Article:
This section is from the book "The Fruit Manual: Containing The Descriptions And Synonyms Of The Fruits And Fruit Trees Of Great Britain", by Robert Hogg. Also available from Amazon: The Fruit Manual.
Fruit, about medium size, two inches and a half high, and the same in width; conical, distinctly five-sided at the crown, and having a near resemblance to a small fruit of Keswick Codlin. Skin, pale lemon yellow, with a flush of pale red on the side next the sun, and the whole surface covered with large dots. Eye, closed, with long leafy segments, set in a narrow basin, which is angular. Stamens, marginal; tube, long, funnel-shaped. Stalk, half an inch long, inserted in a deep cavity, which is lined with rough russet. Flesh, yellowish white, tender and marrow-like, juicy, sweet, and briskly flavoured. Cells, obovate; abaxile.
Fruit, medium sized, two inches and a half wide, and two inches and a quarter high; roundish and depressed, even and pretty regularly formed, except towards the crown, where it is a little angular. Skin, smooth and shining, except where it is marked with patches and ramifications of pale brown russet, which is rather rough; wherever it is exposed to the sun it is covered with dark shining crimson, but on the shaded side it is deep yellow, washed with thin pale red, and marked with broken stripes of crimson. Eye, half open, with erect segments, which are reflexed at the tips, and which are frequently broken, leaving the eye open with stunted segments, and placed in a rather shallow, somewhat angular basin. Stamens, marginal; tube, funnel-shaped. Stalk, about a quarter of an inch long, sometimes woody, sometimes a fleshy knob, inserted in a very shallow and narrow cavity. Flesh, greenish white, very firm and crisp, pretty juicy, with a brisk and agreeably perfumed flavour. Cells. ovate; axile.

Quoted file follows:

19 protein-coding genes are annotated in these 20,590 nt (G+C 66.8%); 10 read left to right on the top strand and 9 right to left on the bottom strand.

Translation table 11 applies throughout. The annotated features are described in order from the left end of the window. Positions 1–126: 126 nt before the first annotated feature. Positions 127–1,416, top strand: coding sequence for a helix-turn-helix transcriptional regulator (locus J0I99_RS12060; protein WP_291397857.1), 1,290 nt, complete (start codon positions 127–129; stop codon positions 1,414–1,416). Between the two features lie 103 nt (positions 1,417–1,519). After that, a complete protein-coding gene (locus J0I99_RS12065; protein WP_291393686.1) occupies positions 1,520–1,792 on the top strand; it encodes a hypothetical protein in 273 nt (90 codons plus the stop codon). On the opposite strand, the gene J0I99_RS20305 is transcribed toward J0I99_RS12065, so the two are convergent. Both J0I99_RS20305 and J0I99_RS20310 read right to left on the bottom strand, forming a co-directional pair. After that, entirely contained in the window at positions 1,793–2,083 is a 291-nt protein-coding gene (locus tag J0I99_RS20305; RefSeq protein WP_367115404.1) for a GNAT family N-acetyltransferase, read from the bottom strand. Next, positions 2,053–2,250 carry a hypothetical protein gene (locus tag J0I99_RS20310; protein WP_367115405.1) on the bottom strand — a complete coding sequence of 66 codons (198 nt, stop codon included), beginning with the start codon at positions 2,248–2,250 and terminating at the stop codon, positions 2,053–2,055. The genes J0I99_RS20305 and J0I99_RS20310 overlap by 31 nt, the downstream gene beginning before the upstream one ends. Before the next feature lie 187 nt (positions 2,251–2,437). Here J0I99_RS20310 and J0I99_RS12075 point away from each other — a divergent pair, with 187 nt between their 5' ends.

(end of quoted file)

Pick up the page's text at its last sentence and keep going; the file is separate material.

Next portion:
A good culinary apple, which bakes well, and has a pleasant acidity; in use from December to March. The tree is an excellent bearer.
This, one of the best keeping apples of the Gloucestershire orchards, was sent me, with many others of that district, by G. S. Wintle, Esq., of Gloucester.
Fruit, small, two inches and a quarter bread, and an inch and three-quarters high; roundish oblate, regularly and handsomely shaped, very closely resembling its parent, the old Court of Wick. Skin, pale green on the shaded side, but washed with light red next the sun, which is covered with darker red spots, and marked with thin grey russet, round the eye. Eye, open, with reflexed segments, equally as characteristic as that of the old Court of Wick, and placed in a wide, shallow basin. Stamens, marginal; tube, funnel-shaped. Stalk, half an inch long, inserted in a round cavity. Flesh, firm but tender, with a profusion of rich, vinous, and highly flavoured juice. Cells, obovate; axile.
A delicious dessert apple, exceeding even the old Court of Wick; it is in use from October to February.
Raised some years ago by Mr. Morris, a market gardener, at Brentford, near London.